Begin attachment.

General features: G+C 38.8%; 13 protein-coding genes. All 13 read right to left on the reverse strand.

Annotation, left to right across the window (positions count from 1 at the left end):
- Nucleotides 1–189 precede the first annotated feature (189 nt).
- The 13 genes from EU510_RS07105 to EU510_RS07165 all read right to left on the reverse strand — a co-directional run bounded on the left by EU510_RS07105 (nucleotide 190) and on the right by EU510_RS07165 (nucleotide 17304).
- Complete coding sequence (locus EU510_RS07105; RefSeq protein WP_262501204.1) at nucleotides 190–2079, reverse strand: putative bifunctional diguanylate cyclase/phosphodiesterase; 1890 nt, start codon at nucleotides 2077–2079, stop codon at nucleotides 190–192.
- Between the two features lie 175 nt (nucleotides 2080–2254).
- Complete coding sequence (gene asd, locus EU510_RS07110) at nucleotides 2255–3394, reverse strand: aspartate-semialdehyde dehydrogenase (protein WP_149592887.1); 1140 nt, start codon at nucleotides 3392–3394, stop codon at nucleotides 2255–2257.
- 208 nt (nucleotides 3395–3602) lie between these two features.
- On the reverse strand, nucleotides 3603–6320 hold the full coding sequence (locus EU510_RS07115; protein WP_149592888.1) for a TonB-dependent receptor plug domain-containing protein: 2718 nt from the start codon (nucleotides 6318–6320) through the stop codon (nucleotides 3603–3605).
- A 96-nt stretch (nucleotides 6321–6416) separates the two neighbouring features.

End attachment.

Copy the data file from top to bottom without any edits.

General features: G+C 38.8%; 13 protein-coding genes. All 13 read right to left on the reverse strand.

Annotation, left to right across the window (positions count from 1 at the left end):
- Nucleotides 1–189 precede the first annotated feature (189 nt).
- The 13 genes from EU510_RS07105 to EU510_RS07165 all read right to left on the reverse strand — a co-directional run bounded on the left by EU510_RS07105 (nucleotide 190) and on the right by EU510_RS07165 (nucleotide 17304).
- Complete coding sequence (locus EU510_RS07105; RefSeq protein WP_262501204.1) at nucleotides 190–2079, reverse strand: putative bifunctional diguanylate cyclase/phosphodiesterase; 1890 nt, start codon at nucleotides 2077–2079, stop codon at nucleotides 190–192.
- Between the two features lie 175 nt (nucleotides 2080–2254).
- Complete coding sequence (gene asd, locus EU510_RS07110) at nucleotides 2255–3394, reverse strand: aspartate-semialdehyde dehydrogenase (protein WP_149592887.1); 1140 nt, start codon at nucleotides 3392–3394, stop codon at nucleotides 2255–2257.
- 208 nt (nucleotides 3395–3602) lie between these two features.
- On the reverse strand, nucleotides 3603–6320 hold the full coding sequence (locus EU510_RS07115; protein WP_149592888.1) for a TonB-dependent receptor plug domain-containing protein: 2718 nt from the start codon (nucleotides 6318–6320) through the stop codon (nucleotides 3603–3605).
- A 96-nt stretch (nucleotides 6321–6416) separates the two neighbouring features.